Cowgirl and Chick A-D-D, Zoe Kessler

Cowgirl and Chick A-D-D, Zoë Kessler
Photo by Jake Cheghano, 2011

I don’t know about you, but for me, one of the most difficult aspects of ADHD is the social awkwardness. It’s like, as a kid, I missed every Social Skills 101 class (except, sadly, social skills classes were never actually offered).

Nor did I pick up social skills by observing others. While I didn’t skip classes, I was playing hookie, but it was my mind that was elsewhere, not my body.

Either way, this means that I missed out on some pretty essential life lessons. Oops.

A false start

Sure, I’ve been picking up some social skills since my ADHD diagnosis, but it hasn’t been easy.

About two years after I was diagnosed, I was being interviewed for a part-time job as the webmaster for a tack shop. If you don’t know what a tack shop is, it’s like a candy store for wealthy rural women and their spoiled daughters. (See? I totally shouldn’t have said that. I’m working on it…)

This one sold horse blankets, saddles, riding boots, cowboy boots, reins, equine magazines, anything you could possibly want as a horse rider (or, as we like to call it, an “equestrian.”)

The worst part was they also sold gorgeous riding jackets, breeches, show shirts, and casual clothing. Sexy. Very, very sexy. This wouldn’t have been a problem, except I was interviewed right in the middle of the store. To someone who’s easily distracted, that’s tantamount to torture.

So, here I was doing my darndest to fight the urge to gape at the goods and to focus on the store owner as she interviewed me – and I was doing a mighty fine job of it too – when I found myself staring at her face and thinking, How long am I supposed to be looking at her? I suddenly realized I didn’t have the foggiest idea.

I mean, was I being creepy, or appropriate? I just about choked when I realized I didn’t know which was which.

Conditioned response

Having been lambasted for not paying attention in the past (even when I was), I was hypervigilant about looking focused. But what was the right amount of time to maintain eye contact? Didn’t most people know this at my age?

Did this poor woman realize she was interviewing an alien? I couldn’t decide whether to look away, and if I did, what was I supposed to look at? And when was I supposed to look back? And for how long? How could I possibly not know any of this?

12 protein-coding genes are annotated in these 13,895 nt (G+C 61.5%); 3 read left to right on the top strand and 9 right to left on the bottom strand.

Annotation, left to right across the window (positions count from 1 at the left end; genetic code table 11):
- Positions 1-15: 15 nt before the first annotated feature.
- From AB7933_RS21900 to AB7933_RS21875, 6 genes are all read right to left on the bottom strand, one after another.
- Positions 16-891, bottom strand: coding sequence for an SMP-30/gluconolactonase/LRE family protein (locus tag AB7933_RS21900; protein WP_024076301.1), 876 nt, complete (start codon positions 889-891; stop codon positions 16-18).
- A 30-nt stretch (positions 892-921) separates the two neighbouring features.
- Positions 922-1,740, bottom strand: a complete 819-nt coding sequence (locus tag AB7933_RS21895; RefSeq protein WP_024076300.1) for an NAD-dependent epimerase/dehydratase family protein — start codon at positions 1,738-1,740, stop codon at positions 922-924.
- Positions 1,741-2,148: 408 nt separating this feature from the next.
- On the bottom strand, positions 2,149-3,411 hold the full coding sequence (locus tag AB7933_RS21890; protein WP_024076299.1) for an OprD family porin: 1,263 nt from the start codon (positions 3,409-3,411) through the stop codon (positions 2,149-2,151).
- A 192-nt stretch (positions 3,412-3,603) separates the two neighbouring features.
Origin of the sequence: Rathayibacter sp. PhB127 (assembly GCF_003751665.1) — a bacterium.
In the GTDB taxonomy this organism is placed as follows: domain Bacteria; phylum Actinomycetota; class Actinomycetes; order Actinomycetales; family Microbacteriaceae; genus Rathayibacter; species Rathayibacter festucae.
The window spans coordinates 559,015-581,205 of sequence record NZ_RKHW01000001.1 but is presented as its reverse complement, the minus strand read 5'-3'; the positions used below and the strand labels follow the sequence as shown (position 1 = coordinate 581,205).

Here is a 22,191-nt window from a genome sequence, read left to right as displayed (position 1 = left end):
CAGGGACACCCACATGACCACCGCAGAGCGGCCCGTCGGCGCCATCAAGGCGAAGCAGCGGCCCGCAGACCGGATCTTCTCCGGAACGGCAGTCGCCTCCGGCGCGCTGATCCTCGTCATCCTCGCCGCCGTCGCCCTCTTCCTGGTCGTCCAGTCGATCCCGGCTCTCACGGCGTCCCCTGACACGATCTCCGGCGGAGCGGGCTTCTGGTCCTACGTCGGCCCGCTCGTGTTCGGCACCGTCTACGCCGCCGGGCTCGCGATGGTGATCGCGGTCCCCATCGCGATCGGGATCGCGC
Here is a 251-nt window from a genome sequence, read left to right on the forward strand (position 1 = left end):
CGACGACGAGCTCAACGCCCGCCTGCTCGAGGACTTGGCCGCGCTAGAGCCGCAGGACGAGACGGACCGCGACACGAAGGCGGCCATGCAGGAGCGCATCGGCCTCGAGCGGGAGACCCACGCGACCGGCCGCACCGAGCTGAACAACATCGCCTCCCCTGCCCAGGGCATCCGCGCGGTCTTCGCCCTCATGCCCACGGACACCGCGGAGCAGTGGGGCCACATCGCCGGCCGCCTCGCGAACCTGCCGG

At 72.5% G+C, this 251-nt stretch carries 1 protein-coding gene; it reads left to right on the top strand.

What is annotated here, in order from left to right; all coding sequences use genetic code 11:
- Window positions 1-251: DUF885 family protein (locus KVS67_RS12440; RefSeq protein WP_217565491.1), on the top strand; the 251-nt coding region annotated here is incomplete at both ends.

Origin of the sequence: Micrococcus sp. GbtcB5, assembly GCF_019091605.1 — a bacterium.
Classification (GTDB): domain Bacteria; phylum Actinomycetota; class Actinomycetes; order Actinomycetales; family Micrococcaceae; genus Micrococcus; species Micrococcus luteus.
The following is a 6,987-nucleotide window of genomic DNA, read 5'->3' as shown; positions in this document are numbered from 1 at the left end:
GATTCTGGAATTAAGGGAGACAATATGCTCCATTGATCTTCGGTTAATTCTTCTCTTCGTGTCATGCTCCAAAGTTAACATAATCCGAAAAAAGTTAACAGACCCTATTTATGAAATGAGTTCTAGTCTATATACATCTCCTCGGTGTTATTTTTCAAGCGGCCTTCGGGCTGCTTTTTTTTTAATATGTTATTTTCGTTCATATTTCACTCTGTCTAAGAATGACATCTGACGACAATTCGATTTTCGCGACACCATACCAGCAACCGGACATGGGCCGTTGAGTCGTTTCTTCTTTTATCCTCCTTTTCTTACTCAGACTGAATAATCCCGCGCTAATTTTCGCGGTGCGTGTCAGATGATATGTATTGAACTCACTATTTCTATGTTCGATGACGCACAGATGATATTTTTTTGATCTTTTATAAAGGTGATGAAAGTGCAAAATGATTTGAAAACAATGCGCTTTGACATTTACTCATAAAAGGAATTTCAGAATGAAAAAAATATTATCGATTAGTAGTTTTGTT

The worst part was, when I get flustered I blush; when I blush, I get flustered, and then I’m in a self-destruct loop and my brain begins to disintegrate, leaving behind only the ADHD bits that generate inappropriate comments (clearly a more robust brain section than, say, my memory).

Miraculously, I got the job. Even more miraculous, I’ve held it for over four years now. The owner and I have a rather nice rapport (and I have some amazing riding clothes I’ll never wear because I don’t have a horse. But damn, I look good.)

On the bright side

My ADHD diagnosis made me more aware of my social ineptitude. Hey, I guess things have to get worse before they get better. I’ve accepted that I had a lot of catching up to do.

While my skills might still be lacking, at least I have a sense of humor about my social pratfalls (past and present).

A near miss

One time, while driving to a party, I was fishing around in my purse for my lipbalm. I was just about to apply it when I noticed it wasn’t my cherry Chapstick I’d grabbed, but a coverstick.

Now, for you menfolk, a coverstick is like a, well, it’s a tube of skin. It’s basically face-colored lipstick. Had I not noticed my error and applied the coverstick, everyone would have been staring at me.

This, in itself, would not have been unexpected. After all, I was new to the area. But – what they would have been staring at is the fact that I would be entering the room with no lips. I would virtually be a muppet.

I still have ADHD social awkwardness. But at least I was saved from that.


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